Lessons from a Carjacking Caught on Video

Here are some sobering statistics about carjackings in the United States. Each year there are:

  • approximately 38,000 reported carjackings
  • 75% of the time criminals use a firearm

These numbers, coupled with the fact that sitting in a vehicle places you at a tactical disadvantage, mean we are particularly vulnerable while in our vehicles. And in recent years we have seen a significant increase in the frequency of carjackings.


We must be especially vigilant while in our vehicle.

We also must be extra vigilant and look for indicators that a criminal may have us in their sights. Additionally, as concealed carriers and the protectors of our family, we ought to understand the dynamics of gunfighting from inside a vehicle.

My personal story of being carjacked:

Recently, I wrote an article describing my personal story of being carjacked as a youth. In it, I explained not only what happened, but lessons I learned. Lessons that I applied while working as a patrol cop and in my everyday life.

These crimes happen quickly and are violent. I learned a lot from my first-hand experience, but thank God there are other ways to prepare ourselves better to avoid or fight against carjackers without being involved in one. I have included a carjacking incident that was caught on video. We can learn much by watching this short video clip.

Let's Debrief this Carjacking Incident:


This incident takes place at noon in a Detroit gas station. These two carjacking suspects work in tandem to ‘ambush' the driver stopped at the gas station. One of the suspects approached the driver's side while the other rushes the vehicle's passenger side. Even though most criminals do not possess tactical skills, notice that these two show a coordinated attack.

Pay attention to how the two rush the vehicle quickly while hiding in the vehicle's blind spot. This tactic allows them to get very close before being detected. They catch the driver entirely off guard. Once the driver's door has opened, the carjacker is in a distinct position of advantage.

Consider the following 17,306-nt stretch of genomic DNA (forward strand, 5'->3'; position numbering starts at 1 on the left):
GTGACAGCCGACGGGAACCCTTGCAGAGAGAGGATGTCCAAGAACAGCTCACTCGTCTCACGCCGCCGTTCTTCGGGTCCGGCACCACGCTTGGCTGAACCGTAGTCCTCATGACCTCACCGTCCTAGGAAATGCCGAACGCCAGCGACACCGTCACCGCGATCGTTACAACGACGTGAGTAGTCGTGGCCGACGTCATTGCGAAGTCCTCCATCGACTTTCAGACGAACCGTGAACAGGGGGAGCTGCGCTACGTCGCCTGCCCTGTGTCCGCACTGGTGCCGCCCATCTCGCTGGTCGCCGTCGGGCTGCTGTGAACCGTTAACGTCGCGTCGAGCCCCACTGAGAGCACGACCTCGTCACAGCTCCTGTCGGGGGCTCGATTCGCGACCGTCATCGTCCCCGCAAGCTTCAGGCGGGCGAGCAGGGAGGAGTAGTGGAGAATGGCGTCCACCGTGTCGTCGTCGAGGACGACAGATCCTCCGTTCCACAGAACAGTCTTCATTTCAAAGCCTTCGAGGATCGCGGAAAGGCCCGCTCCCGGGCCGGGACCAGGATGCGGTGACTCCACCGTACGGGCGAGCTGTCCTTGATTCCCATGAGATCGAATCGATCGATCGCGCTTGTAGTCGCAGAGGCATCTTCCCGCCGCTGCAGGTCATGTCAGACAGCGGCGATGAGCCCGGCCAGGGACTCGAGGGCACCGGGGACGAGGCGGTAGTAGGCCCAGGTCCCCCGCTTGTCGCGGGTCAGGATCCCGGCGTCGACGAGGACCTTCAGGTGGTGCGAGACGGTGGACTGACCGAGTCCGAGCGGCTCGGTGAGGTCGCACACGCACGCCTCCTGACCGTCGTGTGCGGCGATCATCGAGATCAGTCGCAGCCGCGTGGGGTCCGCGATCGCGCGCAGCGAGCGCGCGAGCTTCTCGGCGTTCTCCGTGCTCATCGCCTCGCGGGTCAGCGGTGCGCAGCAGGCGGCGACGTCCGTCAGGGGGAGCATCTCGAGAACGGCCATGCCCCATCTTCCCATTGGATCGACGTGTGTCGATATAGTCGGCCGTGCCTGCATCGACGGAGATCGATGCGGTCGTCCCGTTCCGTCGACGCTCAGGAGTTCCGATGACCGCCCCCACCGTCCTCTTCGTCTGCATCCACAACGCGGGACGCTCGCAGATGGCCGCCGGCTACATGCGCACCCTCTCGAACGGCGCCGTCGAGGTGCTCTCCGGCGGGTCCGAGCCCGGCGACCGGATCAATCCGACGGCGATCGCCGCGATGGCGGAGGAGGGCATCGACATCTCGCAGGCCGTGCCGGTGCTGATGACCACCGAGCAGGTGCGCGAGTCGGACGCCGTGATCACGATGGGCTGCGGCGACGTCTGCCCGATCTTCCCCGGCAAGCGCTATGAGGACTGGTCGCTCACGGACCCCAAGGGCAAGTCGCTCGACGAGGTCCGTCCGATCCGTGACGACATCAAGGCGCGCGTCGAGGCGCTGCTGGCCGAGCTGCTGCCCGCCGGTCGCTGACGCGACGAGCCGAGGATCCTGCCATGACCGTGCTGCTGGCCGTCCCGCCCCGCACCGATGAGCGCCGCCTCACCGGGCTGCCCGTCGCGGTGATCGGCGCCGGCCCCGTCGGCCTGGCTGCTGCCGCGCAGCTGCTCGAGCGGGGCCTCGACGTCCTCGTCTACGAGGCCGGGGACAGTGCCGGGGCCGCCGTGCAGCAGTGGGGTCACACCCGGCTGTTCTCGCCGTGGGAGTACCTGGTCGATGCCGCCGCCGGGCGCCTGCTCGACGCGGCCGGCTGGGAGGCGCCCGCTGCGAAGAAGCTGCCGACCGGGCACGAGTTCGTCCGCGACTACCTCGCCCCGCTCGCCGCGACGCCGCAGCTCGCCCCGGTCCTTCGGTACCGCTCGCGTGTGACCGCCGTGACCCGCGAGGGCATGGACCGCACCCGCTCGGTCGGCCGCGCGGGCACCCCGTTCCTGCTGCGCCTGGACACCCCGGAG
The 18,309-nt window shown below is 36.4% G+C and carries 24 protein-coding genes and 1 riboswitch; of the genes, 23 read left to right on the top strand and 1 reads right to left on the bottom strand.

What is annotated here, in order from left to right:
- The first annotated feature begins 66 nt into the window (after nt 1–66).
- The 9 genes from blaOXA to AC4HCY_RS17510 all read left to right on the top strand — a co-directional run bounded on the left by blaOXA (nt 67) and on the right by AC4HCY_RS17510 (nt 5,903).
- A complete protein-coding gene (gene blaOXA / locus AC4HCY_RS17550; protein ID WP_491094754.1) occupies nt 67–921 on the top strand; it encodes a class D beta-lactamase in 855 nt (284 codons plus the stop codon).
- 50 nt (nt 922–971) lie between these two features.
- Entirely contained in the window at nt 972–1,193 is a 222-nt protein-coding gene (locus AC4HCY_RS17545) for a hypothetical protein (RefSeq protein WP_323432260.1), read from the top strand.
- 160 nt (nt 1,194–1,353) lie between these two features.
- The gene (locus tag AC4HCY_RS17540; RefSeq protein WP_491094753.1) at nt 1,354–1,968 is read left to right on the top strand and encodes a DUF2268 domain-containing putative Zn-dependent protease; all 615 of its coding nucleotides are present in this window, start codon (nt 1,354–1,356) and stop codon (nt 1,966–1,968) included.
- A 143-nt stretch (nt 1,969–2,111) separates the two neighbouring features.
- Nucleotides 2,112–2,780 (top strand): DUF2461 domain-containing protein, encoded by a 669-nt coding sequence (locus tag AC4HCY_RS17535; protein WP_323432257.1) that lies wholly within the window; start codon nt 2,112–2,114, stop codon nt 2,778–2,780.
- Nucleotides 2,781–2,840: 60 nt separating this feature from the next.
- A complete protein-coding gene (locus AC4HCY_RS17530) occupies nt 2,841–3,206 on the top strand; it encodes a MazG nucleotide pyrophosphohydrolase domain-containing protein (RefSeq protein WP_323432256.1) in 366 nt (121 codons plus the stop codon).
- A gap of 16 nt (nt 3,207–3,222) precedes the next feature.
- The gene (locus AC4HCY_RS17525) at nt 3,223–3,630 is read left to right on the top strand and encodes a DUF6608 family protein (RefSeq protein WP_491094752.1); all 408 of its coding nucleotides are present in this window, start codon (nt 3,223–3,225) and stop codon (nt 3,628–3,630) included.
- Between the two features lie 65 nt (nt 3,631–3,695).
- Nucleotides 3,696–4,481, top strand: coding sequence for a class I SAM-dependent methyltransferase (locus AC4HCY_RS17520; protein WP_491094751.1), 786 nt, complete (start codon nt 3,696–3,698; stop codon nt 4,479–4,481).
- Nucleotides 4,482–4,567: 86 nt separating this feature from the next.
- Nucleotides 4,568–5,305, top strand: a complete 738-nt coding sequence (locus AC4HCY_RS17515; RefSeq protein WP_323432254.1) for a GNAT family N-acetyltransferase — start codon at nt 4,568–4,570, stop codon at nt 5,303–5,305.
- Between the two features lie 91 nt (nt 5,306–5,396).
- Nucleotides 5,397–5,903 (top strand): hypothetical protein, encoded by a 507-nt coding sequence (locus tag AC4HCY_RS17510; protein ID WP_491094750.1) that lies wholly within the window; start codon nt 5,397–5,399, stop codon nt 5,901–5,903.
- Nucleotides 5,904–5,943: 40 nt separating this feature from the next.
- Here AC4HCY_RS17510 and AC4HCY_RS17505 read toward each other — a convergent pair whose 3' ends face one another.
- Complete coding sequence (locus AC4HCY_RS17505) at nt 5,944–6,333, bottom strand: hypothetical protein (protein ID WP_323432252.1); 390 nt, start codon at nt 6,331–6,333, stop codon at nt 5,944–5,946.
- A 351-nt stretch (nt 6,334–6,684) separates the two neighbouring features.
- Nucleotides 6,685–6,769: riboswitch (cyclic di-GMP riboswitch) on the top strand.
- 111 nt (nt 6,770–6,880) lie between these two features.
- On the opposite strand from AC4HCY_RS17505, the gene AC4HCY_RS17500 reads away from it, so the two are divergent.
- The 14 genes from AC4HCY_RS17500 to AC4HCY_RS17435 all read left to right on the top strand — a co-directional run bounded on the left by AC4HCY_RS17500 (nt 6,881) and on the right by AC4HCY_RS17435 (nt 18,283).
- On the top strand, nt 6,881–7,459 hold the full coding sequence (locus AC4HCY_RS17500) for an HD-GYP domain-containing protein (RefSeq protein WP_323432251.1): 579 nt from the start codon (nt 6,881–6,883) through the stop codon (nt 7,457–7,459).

Ultimately the driver flees, and the two suspects leave the scene in their newly acquired vehicle. It is important to note that these two committed a series of these carjackings before being caught. Knowing this reveals how the two perfected their tactics.


First, this underscores the importance of being alert at all times and in all places. This incident happened in a well-populated area during the middle of the day. We also see how the car puts us at a tactical disadvantage by obstructing our field of view.

Keep your doors locked until you have to exit the vehicle and lock them immediately when you re-enter. Doing this places a physical barrier between you and a would-be carjacker. Bullets go through glass and sheet metal, but knives, fists, and other blunt objects usually don't. You have just bought some time against carjackers armed with these types of weapons. Now the problem of someone opening your door and getting the drop on you is reduced.

Bullets, vehicles and carjackings:

And yes, carjackers could very well shoot through the door. However, this is not typically the outcome. In general, carjackers and criminals use the gun first to intimidate. That is not to say they will not shoot, but shooting through a car door to steal a car, is more work and a higher risk to the carjacker. The locked door is more likely to give you enough time to drive away from the scene and make the suspect move to a softer target.

vehicle firearms tactics defend against carjacking

Have you practiced your draw while seated in a vehicle? You absolutely should.

Seatbelts are essential but a tactical nightmare. I remove my seatbelt as soon as I am stopped and only put it on when my vehicle has started and I am ready to leave. Now, if carjacked, I have the freedom to bail from the car and get to my gun easier. Carjackings are one thing, but in an ambush where the attackers are shooting into the vehicle, you have a couple of options. Drive from the scene, if you can, or fight. Fighting from inside a vehicle, especially while being seatbelted in, is not wise.

How do you carry your everyday carry (EDC) gun?

Think about how you carry your firearm while in your car. Is it accessible? Is it in a visible area that the carjacker could see, taking away your element of surprise and your ability to chose the best moment to respond? Think about if your firearm was in a car-mounted holster, how you would get it if that carjacker were pulling you out of the vehicle? In this specific scenario, the attackers had a drop on the driver. The reality of defensive shooting is often this way. When we respond to threats, we try and give ourselves distance. Doing this gives us more time to plan and respond. Unfortunately, that is not always possible.